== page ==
Mail a complaint Michael Burton’s Pathetic Music Page

I’m different, and I don’t care who knows it. —Randy Newman, I’m Different

I often go for weeks—sometimes, months—without listening to music.

I still hear the inescapable jingles, background music on TV, and the stuff that’s piped into public buildings. But little music I hear gives me any satisfaction. Most of my life is spent without a musical “backing track.”

When I was young, we almost always had a radio playing in the kitchen. During a thunderstorm, the speaker would crackle with static at every flash of lightning. Often we could listen to an approaching storm long before we could see it; we could hear it long after the storm passed by. I found something vaguely eerie about the crackle of an unseen thunderstorm, invisible but unquestionably real.

Our radio was usually tuned to WLW, a powerful station about a hundred miles away, in Cincinnati. Sometimes an unseen atmospheric disturbance would play havoc with radio reception, and “the fifty-thousand watt clear-channel voice” of WLW would contend with the drifting voices of lesser stations, or with a mysterious chorus of electronic crackles, buzzes, hums and whistles. Listening to these echoes from an unseen world, I could get goosebumps.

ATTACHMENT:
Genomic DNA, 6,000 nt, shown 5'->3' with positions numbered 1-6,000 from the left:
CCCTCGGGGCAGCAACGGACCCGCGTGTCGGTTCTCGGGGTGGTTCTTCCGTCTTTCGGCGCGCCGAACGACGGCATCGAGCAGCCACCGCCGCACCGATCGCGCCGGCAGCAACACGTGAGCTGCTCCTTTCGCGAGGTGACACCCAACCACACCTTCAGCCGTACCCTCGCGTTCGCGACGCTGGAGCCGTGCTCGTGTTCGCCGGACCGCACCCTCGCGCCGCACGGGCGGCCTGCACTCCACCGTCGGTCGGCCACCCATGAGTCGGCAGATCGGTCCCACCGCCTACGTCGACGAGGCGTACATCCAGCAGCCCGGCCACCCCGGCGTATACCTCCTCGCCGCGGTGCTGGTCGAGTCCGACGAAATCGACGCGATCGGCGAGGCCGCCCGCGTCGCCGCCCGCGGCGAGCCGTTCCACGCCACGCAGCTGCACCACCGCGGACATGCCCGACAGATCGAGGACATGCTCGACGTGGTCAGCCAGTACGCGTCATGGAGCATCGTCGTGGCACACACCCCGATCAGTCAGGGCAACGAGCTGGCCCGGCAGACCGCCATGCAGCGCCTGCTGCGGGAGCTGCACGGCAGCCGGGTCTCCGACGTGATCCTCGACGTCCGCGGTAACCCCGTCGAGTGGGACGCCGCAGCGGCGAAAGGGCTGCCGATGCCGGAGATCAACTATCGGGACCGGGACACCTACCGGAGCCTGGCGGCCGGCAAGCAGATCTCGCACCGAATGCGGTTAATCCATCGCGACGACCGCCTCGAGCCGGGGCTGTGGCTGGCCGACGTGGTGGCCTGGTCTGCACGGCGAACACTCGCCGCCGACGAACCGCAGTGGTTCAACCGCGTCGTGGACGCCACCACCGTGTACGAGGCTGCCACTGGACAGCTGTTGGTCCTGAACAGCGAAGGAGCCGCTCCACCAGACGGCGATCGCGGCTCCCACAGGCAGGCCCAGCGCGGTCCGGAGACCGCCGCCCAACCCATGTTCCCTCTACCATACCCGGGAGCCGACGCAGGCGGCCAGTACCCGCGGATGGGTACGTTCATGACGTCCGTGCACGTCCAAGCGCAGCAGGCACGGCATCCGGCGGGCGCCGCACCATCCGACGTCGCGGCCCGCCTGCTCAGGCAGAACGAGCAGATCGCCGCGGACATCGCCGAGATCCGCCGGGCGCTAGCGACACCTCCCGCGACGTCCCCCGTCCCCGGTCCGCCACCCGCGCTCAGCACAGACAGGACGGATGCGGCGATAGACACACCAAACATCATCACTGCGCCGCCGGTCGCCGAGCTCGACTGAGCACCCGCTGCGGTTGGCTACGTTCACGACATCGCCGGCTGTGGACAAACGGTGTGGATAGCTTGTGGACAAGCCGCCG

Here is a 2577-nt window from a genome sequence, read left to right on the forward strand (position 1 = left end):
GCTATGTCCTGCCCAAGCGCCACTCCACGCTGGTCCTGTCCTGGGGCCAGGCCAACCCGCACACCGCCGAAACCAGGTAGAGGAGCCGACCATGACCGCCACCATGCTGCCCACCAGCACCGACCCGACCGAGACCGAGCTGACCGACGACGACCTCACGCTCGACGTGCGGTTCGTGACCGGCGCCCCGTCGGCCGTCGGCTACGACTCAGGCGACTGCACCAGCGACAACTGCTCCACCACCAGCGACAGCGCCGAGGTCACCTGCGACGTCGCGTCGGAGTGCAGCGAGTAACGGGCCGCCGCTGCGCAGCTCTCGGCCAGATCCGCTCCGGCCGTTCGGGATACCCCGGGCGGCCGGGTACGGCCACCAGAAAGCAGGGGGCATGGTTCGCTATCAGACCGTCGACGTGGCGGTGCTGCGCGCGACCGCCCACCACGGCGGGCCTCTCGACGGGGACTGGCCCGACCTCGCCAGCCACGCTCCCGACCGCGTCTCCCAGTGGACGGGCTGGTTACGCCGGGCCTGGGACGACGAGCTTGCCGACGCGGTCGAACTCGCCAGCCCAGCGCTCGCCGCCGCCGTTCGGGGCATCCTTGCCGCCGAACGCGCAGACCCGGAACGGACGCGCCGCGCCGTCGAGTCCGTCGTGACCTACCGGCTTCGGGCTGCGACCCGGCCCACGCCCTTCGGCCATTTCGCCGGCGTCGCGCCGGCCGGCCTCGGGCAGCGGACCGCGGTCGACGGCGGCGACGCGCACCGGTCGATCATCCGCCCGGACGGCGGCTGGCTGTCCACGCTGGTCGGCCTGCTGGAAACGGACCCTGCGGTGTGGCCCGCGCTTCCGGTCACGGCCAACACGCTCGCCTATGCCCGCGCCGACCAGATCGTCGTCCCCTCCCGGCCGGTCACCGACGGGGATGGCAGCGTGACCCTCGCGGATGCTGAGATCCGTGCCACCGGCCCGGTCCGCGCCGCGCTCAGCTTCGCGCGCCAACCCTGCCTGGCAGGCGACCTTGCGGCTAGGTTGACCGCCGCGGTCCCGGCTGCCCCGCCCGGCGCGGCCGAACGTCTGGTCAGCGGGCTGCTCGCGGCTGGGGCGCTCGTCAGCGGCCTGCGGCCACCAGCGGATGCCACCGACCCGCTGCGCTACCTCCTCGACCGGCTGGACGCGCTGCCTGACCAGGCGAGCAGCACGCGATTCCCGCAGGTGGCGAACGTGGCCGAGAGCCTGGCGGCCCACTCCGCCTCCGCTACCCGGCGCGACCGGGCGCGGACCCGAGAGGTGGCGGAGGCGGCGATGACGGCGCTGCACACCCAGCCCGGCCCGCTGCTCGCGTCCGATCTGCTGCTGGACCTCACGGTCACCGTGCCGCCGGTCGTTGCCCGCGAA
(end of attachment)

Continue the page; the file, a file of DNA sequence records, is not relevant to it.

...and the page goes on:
Goosebumps. That’s what I look for in music.

Humans and music have cohabited this planet for thousands of years now, but I think we haven’t really made much progress toward solving the great mystery—What the heck is that?

Where does this stuff come from? Why does it move us?

Music may have been invented before the spoken word. It seems almost like the language of another species. At its best, music seems to speak to a part of ourselves about which we understand very little. It can carry ideas and emotions when words fail. It carries echoes from a vast unseen world. It can give us goosebumps.

Goosebump music is exceedingly rare. When you find it, treasure it. Grapple it unto thy soul with hoops of steel.

Kate Bush

    It took me more than three years to realize I had been hypnotized.

The Chieftains

    Traditional Celtic music seems to be growing in popularity these days. Much of its current popularity can be traced to Stanley Kubrick’s decision to use the Chieftains’ authentic irish folk music in his film Barry Lyndon. In the years since, their music has been used in many films and television programs.

Jethro Tull

    I didn’t own a single Tull album when I saw the band live during the Aqualung tour. I fixed that the next day. The greatest concert I’ve ever seen.

  • I took some black and white photos at a later Tull concert.

Sarah McLachlan

    So, what do you think? Pretty laid-back music, something to go with your herbal tea, maybe? Does a nice, tepid live show? Well, on Halloweeen night 1997, Sarah McLachlan put on the second greatest concert I’ve ever seen.

Jimmy Webb

    ”MacArthur Park” is funny now. “Someone left the cake out in the rain”—sheesh, the sixties were weird! The song is corny, cryptic and overwrought. But I liked it then, and I like it now. I like almost everything I’ve heard from prolific songwriter Jimmy Webb.